Central Alberta Theatre’s latest dinner theatre, Every Christmas Story Ever Told (And Then Some) is an absolutely unique, brisk and engaging kick-off to the holiday season.
The production runs through to Dec. 15th at the Black Knight Inn with dinner at 6 p.m. and the show to follow.
First off, the cast of three (Blaine Newton, Isaac Rice and Erick Wilkinson) does a terrific job with the extremely clever material, which was penned by Michael Carleton, James Fitzgerald and John K. Alcverez.
Instead of performing Charles Dickens’ holiday classic for the umpteenth time, three actors decide to perform every Christmas story ever told — plus Christmas traditions from around the world, seasonal icons from ancient times to topical pop-culture and every carol ever sung.
Squeezing so many snippets, glimpses and looks at so many popular shows, tunes, traditions and such makes for a very fast-paced show, and as mentioned, the cast is up to the task.
Of the three, Newton shines the brightest.
There is pretty much nothing this very talented man can’t do – he takes on varying personas with ease. His expressions are always a blast to watch, and his energy is just unstoppable.
As an experienced actor, he also brings a depth and richness to his role – he’s the character who really wants to present the traditional story of A Christmas Carol to the audience, but lands in the middle of a madcap mash-up of holiday stories.
I just can’t say enough about his performance – he breathes life into every single scene he’s in; a charming scene-stealer from start to finish. There is also no doubt that show leaves lots of room for improv – something the trio clearly each are naturally gifted at tackling.
Wilkinson and Rice are indeed very talented young men with clear insight into what fires up a comic performance, although there was, on the night I saw the show, a bit of tentativeness on their parts to really ‘dive’ in to their roles at certain points of the show.
But the potential is clearly there as this is only the beginning of the show’s run – both have keen senses of comic timing that really serve them well. They just need to be a tad louder and ‘bigger’ in their roles as they play off a powerhouse like Newton.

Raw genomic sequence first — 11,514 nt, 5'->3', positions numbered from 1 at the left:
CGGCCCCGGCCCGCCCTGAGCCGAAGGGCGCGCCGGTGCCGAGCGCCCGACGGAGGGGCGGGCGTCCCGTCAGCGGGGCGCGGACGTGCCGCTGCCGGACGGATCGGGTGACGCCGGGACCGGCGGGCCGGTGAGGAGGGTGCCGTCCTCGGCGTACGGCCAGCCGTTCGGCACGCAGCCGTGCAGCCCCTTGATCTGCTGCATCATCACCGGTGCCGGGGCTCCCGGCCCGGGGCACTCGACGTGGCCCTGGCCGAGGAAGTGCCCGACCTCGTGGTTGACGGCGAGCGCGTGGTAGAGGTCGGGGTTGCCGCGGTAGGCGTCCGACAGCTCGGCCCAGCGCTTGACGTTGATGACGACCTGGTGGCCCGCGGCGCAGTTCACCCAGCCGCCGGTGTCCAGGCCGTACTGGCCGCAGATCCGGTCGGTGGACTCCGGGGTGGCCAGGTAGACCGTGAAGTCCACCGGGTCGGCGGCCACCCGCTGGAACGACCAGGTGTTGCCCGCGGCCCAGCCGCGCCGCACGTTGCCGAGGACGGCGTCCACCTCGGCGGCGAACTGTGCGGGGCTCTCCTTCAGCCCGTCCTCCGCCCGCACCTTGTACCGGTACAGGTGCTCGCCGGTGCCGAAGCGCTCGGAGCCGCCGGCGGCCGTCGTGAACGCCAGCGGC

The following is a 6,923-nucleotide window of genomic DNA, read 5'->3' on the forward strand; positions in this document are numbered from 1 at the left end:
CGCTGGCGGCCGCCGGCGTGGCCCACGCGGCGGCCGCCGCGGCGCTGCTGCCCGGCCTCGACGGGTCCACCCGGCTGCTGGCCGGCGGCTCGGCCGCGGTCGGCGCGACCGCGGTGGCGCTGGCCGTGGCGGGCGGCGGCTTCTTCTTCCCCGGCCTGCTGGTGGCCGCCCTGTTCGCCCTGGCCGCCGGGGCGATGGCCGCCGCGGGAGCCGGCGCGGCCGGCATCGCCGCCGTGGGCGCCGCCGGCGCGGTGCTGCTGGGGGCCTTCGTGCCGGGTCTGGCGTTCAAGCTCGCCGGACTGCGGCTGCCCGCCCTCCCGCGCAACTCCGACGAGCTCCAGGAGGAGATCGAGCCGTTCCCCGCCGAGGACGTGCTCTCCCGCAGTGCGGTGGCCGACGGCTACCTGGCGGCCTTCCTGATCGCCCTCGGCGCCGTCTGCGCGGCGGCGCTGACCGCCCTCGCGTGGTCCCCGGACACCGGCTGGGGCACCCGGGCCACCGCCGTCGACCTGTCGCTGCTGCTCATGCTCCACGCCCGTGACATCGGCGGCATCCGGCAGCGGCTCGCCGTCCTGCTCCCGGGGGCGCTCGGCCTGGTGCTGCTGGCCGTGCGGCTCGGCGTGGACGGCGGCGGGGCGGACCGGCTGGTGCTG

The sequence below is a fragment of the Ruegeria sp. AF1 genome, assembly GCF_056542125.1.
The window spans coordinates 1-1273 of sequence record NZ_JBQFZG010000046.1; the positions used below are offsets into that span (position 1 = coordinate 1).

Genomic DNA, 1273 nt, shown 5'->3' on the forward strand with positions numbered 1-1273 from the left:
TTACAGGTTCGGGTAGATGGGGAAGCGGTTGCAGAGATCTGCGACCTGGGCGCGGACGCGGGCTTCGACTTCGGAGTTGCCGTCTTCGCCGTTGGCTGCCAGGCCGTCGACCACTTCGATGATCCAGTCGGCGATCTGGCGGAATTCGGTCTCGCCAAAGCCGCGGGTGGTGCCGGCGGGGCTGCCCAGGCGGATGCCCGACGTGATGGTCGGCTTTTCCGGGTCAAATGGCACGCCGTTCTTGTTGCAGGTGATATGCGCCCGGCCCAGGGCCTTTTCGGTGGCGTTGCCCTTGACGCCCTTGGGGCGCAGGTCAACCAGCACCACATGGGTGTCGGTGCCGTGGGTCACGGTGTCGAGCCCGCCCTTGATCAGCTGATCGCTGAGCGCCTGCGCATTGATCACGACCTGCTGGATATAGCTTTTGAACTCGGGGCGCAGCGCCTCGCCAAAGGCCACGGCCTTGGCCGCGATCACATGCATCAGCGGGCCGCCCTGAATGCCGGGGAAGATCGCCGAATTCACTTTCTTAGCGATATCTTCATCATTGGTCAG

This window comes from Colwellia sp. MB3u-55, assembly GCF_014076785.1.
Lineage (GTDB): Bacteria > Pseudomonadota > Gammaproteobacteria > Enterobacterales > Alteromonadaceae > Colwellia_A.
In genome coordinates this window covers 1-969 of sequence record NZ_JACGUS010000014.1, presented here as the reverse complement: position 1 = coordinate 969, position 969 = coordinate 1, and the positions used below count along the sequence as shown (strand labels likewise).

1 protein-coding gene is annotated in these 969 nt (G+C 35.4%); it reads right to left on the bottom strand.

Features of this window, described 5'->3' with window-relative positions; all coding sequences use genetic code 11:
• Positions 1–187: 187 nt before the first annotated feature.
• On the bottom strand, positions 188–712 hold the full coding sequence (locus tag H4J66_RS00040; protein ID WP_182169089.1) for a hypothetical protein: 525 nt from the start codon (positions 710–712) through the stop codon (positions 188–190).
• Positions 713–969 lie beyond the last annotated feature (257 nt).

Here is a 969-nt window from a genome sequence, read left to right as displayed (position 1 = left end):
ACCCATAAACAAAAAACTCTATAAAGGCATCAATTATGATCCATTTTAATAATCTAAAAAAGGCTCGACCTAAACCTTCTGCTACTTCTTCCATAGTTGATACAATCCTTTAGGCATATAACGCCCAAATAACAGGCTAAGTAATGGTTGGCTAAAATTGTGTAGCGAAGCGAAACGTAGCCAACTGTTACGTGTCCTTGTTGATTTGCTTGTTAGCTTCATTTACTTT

Ultimately, director Paul Sutherland has crafted a sleek, appealing and enjoyable show. Sutherland is a powerful and intensely talented actor in his own right, so it’s fascinating to see his touch on this popular production. There is no doubt his own extensive experience helped bring much inspiration to the actors as the production took shape.
Audiences will get a kick out of seeing such a rapid flurry of popular Christmas shows, movies, plays, traditions – you name it.
There’s everything from a look at Charlie Brown’s classic Christmas special to other holiday staples like the movie It’s a Wonderful Life and of course A Christmas Carol itself. References to pop culture abound, with audiences continually reminded of things that have been an intrinsic part of the holidays for ages.
Sometimes the stories are intertwined, sometimes they are ‘altered’ with snappy results.
There’s even a point where the guys belt out an array of carols that have been seamlessly arranged.
Credit of course has to go to the trio who penned the script. It’s lots of fun and really, as mentioned, incredibly unique. I’ve never seen anything like it – ever. Congratulations to all involved on a really enjoyable evening that not only got the laughs but also tapped into a wealth of memories of what makes the Christmas season such a memorable and special time of year.
The play does come with a recommendation that it’s suitable for those 14 and up.
For tickets, visit www.tickets.blackknightinn.ca.